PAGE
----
Did you know that over 27% of the earth’s reefs are gone— and not coming back? I haven’t even made it to the Great Barrier Reef! Being green while traveling is of the upmost importance, but, like a late-night infomercial, WAIT THERE’S MORE.
Travel is the one thing you buy that makes you richer, gives you insurmountable joy, becomes your anti-drug. If we think we’re going to keep having these surreal adventures, we’re going to have to take sustainable travel seriously. To be sustainable, we have to be able to explore without damaging the local culture, altering livelihoods, fueling inhumane markets, or destroying natural beauty.
There’s been a lot of negative comments regarding the state of Bali, a popular tourist destination. It is true that trash lines the beaches. It is true that no one seems to pick up after themselves.
But is it really fair to get every single thing you can out of a destination, and then claim it’s “not worth visiting”? I think not.
Would it be so terrible to do a beach clean-up in Bali? My home-town (St. Petersburg, FL) holds them all the time- it’s the only way it would stay clean. There is something inherently wrong with exploiting something then abandoning it, especially a priceless community.
But even more urgent than cleaning up our messes, we have to be more cautious of the demands we make. There is no way around it, tourism has led to an influx of fake orphanages and more orphans. If travelers hadn’t consistently requested orphanages to “help” (but mostly gawk) at impoverished children in foreign lands, they would not be on the rise.
I’ve mentioned once or twice that I’m a certified Green Globe Auditor. With U.N. beginnings, Green Globe has been providing sustainable travel certifications for complying tourism companies and their suppliers for 15 years. When a company desires a way to showcase their contribution to the community, we have to go in and evaluate on a 180 point scale. Starting with how the property was obtained, the amount of local employees, and women or minorities in management positions, the evaluation begins tame enough. However, if they continue passing inspection points, I have to ensure the property is sustainable economically, ecologically, and ethically.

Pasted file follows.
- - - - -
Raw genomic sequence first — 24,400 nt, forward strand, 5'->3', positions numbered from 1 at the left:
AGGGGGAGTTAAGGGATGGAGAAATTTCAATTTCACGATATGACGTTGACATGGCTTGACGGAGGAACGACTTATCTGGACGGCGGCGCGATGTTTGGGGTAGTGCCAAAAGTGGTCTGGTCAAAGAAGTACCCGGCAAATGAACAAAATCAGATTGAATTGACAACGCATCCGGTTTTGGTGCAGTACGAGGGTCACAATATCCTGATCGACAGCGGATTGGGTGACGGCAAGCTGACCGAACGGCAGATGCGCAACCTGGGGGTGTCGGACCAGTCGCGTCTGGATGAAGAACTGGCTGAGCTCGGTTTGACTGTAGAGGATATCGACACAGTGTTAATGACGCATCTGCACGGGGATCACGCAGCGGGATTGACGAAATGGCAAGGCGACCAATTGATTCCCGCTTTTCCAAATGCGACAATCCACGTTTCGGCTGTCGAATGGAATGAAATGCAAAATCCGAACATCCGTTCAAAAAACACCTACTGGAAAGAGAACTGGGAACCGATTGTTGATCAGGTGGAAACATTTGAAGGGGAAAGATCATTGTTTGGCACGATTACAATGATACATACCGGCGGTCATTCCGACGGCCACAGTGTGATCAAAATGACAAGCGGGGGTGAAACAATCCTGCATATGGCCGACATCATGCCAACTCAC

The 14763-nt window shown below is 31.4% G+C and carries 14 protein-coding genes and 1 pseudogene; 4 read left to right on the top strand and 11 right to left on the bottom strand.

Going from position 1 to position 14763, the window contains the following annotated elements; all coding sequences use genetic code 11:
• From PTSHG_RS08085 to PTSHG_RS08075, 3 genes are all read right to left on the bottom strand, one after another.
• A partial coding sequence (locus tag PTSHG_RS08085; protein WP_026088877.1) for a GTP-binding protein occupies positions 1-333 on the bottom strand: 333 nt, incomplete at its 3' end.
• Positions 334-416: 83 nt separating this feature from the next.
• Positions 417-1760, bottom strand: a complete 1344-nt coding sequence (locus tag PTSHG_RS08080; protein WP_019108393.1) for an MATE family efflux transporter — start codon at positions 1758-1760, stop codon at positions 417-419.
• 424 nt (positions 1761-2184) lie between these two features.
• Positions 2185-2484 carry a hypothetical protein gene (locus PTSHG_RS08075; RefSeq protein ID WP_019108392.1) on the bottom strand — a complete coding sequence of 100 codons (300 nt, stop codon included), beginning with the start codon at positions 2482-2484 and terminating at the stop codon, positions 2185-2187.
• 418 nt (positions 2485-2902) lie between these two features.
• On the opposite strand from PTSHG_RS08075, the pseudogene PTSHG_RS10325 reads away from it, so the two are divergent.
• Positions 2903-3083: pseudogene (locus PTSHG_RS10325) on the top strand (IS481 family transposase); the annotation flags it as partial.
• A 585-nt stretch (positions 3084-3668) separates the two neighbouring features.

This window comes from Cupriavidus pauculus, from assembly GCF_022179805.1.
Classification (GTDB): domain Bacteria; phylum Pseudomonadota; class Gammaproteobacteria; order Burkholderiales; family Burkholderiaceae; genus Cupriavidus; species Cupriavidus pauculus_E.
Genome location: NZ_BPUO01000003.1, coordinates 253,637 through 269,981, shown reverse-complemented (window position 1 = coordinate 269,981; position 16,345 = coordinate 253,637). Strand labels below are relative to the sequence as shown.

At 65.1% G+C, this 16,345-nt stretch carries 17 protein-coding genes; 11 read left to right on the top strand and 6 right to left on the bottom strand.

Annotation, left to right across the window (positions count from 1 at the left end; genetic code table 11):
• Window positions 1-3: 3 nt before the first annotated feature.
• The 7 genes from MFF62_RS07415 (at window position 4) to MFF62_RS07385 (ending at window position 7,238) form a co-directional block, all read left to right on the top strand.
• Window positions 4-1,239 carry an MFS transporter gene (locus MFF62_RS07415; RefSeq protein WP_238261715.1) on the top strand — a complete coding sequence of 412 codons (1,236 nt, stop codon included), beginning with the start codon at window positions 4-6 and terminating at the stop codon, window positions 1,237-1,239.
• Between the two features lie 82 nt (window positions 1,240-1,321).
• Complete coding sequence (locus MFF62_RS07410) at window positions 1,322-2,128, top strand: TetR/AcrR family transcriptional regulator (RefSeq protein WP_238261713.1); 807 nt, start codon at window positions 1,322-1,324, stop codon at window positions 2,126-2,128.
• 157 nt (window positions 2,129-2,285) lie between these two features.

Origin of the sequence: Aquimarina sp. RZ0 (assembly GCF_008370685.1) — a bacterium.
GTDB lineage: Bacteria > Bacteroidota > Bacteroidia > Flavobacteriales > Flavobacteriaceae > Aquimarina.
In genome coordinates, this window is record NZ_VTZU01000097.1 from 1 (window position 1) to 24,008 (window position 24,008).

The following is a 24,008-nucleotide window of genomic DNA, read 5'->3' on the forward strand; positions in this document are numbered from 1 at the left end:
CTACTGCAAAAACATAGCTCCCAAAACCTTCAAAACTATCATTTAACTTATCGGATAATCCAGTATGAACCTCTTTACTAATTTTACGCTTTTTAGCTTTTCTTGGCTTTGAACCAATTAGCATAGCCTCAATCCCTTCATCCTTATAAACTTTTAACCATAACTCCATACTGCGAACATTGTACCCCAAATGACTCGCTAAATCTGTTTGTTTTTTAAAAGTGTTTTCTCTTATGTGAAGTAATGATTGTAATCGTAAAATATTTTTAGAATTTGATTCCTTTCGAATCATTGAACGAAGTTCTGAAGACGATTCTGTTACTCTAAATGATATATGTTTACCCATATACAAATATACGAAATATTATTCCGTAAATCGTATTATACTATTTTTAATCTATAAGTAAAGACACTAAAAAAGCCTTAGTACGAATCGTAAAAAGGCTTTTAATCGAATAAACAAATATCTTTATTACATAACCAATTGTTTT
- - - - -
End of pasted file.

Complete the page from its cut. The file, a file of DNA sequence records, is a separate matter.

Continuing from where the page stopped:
One of the things we are to investigate is the likelihood of human trafficking (sex slaves) at the property.
Are there any young girls hanging around? Who stays more than a few nights? What is the relationship between that teen and the group of men she’s with? It never hurts to visit to local police station for information. What do I do if I have a hunch? What happens if I stumble upon something illegal that could put me in danger with local gangs? It’s part of the job.
That’s why active consumerism matters.
Especially places like Thailand, Amsterdam, or Brazil, it really is a matter of life and death for the most vulnerable populations. When I say vulnerable, please do not confuse with “weak.” These communities were thriving prior to Western intervention and can utilize the global market today, just as fully-developed countries do. The very act of financially supporting hotels who turn a blind eye to child raping and kidnapping helps these criminals continue their activities.